Pumpkins, Pumpkins, Everywhere!
On Thursday, October 30th, third grade had a lesson about pumpkins. I presented a medley of information with a power point based on numerous pumpkin topics. We discussed the origins of carving pumpkins, how they are carved, tools that are used, food from pumpkins, different varieties and decomposition. Students were excited to share their connections and knowledge with their classmates, as well as expanding their awareness of pumpkins.
After the presentation, children went back to their classrooms and cultivated a deeper understanding of pumpkins while applying their new knowledge with hands-on activities. They rotated through five pumpkins-centered stations with academic twists. The first station was “Pepita vs. Pumpkin Seed; Which Do You Prefer?” Children did a taste test to see which seed they thought tasted better. When they made their choice, they added a post-it to the chart to see what the majority of children preferred. Most preferred the Pepitas, which is a pumpkin seed with the white hull removed.
The second station was observing different varieties of pumpkins up close. Children were able to pick up and touch varieties such as Jarradales, Luminas, Cinderellas, Warty Knuckleheads and traditional pie pumpkins. Children viewed the inside of a Lumina pumpkin which is lighter in color and observe the way seeds are organized on the inside. Students commented that the pumpkin smelled really good!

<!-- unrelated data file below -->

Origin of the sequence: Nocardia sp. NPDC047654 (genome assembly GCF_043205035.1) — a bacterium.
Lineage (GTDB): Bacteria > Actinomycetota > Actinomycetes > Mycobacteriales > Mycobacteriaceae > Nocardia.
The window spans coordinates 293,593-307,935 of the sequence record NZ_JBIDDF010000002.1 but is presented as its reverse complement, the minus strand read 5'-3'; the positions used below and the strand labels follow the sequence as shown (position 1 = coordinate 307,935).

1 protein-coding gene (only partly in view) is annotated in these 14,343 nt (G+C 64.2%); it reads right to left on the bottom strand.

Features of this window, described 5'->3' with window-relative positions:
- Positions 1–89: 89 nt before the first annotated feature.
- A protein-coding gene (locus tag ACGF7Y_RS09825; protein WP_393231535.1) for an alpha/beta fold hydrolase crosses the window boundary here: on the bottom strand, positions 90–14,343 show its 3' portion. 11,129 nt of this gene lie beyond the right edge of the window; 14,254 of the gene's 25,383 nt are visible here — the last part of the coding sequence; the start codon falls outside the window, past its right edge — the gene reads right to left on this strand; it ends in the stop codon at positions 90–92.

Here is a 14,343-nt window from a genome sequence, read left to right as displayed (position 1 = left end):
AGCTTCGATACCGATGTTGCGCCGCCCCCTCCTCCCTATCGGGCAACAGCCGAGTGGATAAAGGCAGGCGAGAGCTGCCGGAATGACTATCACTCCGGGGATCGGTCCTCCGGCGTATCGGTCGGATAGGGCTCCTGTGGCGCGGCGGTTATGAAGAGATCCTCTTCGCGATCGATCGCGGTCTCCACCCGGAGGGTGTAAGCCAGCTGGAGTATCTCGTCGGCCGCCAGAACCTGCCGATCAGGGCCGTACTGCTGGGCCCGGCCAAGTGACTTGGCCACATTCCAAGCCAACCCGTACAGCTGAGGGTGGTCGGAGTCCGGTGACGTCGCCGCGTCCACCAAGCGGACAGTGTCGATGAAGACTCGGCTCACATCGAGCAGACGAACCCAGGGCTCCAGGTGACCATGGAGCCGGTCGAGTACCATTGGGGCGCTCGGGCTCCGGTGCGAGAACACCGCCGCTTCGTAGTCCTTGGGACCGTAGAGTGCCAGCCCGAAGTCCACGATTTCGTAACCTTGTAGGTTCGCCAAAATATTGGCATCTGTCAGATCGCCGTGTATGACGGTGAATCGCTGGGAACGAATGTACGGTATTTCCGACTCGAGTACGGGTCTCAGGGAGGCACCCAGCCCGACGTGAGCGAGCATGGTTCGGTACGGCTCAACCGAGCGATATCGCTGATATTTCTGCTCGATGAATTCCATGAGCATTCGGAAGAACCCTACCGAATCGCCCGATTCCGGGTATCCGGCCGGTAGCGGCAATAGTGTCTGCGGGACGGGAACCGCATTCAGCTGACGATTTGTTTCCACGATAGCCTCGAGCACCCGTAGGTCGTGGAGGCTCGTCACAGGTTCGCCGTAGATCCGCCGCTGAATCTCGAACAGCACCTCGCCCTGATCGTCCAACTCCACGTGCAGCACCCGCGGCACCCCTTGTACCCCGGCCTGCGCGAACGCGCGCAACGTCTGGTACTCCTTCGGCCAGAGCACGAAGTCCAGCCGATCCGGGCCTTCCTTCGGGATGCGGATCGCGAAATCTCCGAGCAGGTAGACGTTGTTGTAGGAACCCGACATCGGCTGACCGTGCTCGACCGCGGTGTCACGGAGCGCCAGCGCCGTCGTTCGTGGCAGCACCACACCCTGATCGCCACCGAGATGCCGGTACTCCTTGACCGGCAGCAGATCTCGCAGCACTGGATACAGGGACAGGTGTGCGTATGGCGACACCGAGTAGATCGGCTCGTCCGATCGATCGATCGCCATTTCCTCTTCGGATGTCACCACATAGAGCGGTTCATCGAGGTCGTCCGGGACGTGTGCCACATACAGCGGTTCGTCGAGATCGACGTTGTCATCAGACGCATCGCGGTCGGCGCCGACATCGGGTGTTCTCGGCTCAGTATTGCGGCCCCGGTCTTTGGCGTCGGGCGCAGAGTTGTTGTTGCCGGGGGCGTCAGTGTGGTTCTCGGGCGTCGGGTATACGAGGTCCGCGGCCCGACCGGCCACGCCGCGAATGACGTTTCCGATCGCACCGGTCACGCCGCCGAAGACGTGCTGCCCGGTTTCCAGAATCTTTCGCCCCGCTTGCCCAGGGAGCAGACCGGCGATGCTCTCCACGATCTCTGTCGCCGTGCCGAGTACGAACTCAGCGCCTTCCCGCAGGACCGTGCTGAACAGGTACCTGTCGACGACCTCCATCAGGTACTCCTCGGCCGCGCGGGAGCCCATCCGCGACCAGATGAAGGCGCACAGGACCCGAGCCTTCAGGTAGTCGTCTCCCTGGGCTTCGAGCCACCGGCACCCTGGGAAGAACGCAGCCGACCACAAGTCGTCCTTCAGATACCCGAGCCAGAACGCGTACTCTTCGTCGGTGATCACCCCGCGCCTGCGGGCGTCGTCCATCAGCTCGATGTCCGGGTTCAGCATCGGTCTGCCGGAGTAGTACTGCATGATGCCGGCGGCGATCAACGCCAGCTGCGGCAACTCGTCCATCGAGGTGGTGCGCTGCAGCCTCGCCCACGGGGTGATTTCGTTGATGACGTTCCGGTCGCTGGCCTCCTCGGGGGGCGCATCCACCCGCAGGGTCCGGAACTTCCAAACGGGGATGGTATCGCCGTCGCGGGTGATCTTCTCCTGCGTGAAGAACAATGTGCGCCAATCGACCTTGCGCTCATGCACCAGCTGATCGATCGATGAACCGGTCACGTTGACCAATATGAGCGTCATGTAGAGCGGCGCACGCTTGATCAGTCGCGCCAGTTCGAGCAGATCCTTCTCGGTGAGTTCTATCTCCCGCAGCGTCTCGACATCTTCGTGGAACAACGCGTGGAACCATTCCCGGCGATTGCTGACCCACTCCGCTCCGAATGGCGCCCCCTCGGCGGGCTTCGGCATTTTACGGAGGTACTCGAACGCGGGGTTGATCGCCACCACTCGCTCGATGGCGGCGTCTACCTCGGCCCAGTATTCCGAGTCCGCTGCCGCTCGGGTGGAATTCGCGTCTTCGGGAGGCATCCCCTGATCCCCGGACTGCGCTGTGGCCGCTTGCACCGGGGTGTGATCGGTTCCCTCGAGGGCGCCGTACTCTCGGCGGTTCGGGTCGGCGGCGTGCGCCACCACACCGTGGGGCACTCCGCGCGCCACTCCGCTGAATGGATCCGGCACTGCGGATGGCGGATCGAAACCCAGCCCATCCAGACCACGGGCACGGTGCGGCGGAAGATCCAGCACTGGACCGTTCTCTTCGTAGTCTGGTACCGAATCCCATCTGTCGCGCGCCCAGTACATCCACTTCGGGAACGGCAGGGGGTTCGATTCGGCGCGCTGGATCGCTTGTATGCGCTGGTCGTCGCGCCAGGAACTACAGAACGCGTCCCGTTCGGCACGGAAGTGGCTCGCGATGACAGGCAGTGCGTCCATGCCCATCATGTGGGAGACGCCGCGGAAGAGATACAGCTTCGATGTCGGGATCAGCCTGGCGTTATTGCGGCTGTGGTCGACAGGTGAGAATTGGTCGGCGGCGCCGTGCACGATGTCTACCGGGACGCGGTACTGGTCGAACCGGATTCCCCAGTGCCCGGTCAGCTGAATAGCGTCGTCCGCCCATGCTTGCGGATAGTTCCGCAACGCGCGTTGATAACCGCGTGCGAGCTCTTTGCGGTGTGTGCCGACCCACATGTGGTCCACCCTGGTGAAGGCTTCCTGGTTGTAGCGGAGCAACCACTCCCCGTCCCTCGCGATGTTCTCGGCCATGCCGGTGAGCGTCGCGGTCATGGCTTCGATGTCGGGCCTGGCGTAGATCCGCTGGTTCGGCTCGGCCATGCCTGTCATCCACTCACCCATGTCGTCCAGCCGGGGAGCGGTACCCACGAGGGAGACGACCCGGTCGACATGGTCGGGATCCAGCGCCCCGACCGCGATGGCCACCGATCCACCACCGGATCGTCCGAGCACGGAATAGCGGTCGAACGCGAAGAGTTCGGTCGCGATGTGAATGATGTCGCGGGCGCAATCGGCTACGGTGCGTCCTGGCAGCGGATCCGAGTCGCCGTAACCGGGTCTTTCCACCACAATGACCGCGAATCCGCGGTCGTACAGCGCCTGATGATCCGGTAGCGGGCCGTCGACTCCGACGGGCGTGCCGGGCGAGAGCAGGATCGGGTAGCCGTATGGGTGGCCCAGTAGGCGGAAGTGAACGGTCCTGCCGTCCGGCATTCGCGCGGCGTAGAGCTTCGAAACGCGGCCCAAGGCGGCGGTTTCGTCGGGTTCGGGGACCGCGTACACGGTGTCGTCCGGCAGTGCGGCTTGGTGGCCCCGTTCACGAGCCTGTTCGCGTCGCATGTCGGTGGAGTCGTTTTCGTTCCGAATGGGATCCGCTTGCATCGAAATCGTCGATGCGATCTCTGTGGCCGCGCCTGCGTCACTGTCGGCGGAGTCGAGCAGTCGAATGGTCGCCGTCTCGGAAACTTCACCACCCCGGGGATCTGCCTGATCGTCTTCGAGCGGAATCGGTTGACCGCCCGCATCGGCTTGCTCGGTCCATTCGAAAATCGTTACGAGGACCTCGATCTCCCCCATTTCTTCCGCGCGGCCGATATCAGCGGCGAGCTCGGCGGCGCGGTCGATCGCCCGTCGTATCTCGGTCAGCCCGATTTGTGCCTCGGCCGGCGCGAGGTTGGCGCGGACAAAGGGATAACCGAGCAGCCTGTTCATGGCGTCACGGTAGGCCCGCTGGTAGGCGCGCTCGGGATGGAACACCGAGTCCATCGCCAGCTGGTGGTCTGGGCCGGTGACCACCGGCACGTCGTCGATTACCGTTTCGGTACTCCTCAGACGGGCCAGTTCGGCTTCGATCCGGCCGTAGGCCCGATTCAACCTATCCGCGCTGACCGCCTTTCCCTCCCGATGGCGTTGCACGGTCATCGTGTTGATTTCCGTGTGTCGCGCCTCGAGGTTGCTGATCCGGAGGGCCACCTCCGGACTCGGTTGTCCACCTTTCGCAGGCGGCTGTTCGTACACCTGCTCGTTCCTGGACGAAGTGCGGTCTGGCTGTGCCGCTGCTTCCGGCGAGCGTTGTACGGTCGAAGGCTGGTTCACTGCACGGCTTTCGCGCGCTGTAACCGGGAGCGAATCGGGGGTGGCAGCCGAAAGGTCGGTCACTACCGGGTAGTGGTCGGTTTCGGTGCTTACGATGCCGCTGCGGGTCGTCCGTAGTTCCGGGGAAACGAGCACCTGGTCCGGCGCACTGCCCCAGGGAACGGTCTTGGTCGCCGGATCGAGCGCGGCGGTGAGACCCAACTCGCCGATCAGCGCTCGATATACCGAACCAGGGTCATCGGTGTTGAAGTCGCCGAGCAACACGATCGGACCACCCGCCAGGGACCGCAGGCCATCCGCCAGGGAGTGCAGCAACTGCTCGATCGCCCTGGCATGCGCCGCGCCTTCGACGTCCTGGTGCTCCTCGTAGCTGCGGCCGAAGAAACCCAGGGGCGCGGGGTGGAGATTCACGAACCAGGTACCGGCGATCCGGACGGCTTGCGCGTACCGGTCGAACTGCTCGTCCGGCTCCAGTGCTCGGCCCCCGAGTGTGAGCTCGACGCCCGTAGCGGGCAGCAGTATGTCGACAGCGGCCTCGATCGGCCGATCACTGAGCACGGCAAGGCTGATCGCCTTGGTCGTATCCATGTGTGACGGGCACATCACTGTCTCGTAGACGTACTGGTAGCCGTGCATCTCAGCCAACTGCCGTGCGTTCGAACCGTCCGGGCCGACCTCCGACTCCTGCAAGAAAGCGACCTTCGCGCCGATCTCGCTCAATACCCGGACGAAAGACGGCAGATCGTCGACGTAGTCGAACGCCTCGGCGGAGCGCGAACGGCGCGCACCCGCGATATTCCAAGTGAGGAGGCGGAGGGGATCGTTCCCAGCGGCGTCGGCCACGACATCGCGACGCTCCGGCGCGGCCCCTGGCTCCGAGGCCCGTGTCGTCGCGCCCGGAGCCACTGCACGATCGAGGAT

For the following station, third graders weighed tiny Jack Be Little pumpkins against classroom objects such as staplers, books, markers, water bottles and other items to see if they can match the weight. The children used their knowledge of grams to weigh small pumpkins against items in the classroom. Many found that a book or a stapler weighed as much as their Jack Be Little pumpkin.
After they weighed their pumpkins, the children wrote a short story or drew a picture illustrating their pumpkin as a character. They were encouraged to use their story telling skills that we have been practicing with our new writing curriculum to tell a story about their pumpkin. This station correlated with the final station, which was decorating their Jack Be Little pumpkin character to take home.
The pumpkin activity was a success and our third graders went through the stations with great enthusiasm! They can now say they are pumpkin experts!